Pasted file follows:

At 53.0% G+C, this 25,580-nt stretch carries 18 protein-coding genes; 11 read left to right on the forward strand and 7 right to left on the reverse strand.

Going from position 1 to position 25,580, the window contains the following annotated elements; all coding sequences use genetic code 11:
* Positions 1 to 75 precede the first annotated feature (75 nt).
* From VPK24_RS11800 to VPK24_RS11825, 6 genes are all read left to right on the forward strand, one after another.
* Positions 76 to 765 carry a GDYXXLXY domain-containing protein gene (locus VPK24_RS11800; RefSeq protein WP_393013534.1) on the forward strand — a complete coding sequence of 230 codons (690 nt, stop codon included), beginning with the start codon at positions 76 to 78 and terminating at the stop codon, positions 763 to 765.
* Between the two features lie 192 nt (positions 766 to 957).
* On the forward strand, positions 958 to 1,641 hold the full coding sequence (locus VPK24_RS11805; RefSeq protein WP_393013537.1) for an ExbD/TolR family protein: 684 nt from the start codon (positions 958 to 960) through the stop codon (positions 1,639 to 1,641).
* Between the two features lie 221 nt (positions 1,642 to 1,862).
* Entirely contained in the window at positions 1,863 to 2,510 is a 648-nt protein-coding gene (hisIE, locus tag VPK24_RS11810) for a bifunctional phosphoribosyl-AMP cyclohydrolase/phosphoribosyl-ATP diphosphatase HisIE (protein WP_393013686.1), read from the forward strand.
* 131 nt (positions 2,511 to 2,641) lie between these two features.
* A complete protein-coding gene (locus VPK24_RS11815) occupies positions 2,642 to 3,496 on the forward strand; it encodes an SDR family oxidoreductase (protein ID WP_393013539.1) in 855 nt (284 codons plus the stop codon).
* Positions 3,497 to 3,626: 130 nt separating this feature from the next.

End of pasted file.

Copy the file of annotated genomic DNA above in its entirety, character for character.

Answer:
At 53.0% G+C, this 25,580-nt stretch carries 18 protein-coding genes; 11 read left to right on the forward strand and 7 right to left on the reverse strand.

Going from position 1 to position 25,580, the window contains the following annotated elements; all coding sequences use genetic code 11:
* Positions 1 to 75 precede the first annotated feature (75 nt).
* From VPK24_RS11800 to VPK24_RS11825, 6 genes are all read left to right on the forward strand, one after another.
* Positions 76 to 765 carry a GDYXXLXY domain-containing protein gene (locus VPK24_RS11800; RefSeq protein WP_393013534.1) on the forward strand — a complete coding sequence of 230 codons (690 nt, stop codon included), beginning with the start codon at positions 76 to 78 and terminating at the stop codon, positions 763 to 765.
* Between the two features lie 192 nt (positions 766 to 957).
* On the forward strand, positions 958 to 1,641 hold the full coding sequence (locus VPK24_RS11805; RefSeq protein WP_393013537.1) for an ExbD/TolR family protein: 684 nt from the start codon (positions 958 to 960) through the stop codon (positions 1,639 to 1,641).
* Between the two features lie 221 nt (positions 1,642 to 1,862).
* Entirely contained in the window at positions 1,863 to 2,510 is a 648-nt protein-coding gene (hisIE, locus tag VPK24_RS11810) for a bifunctional phosphoribosyl-AMP cyclohydrolase/phosphoribosyl-ATP diphosphatase HisIE (protein WP_393013686.1), read from the forward strand.
* 131 nt (positions 2,511 to 2,641) lie between these two features.
* A complete protein-coding gene (locus VPK24_RS11815) occupies positions 2,642 to 3,496 on the forward strand; it encodes an SDR family oxidoreductase (protein ID WP_393013539.1) in 855 nt (284 codons plus the stop codon).
* Positions 3,497 to 3,626: 130 nt separating this feature from the next.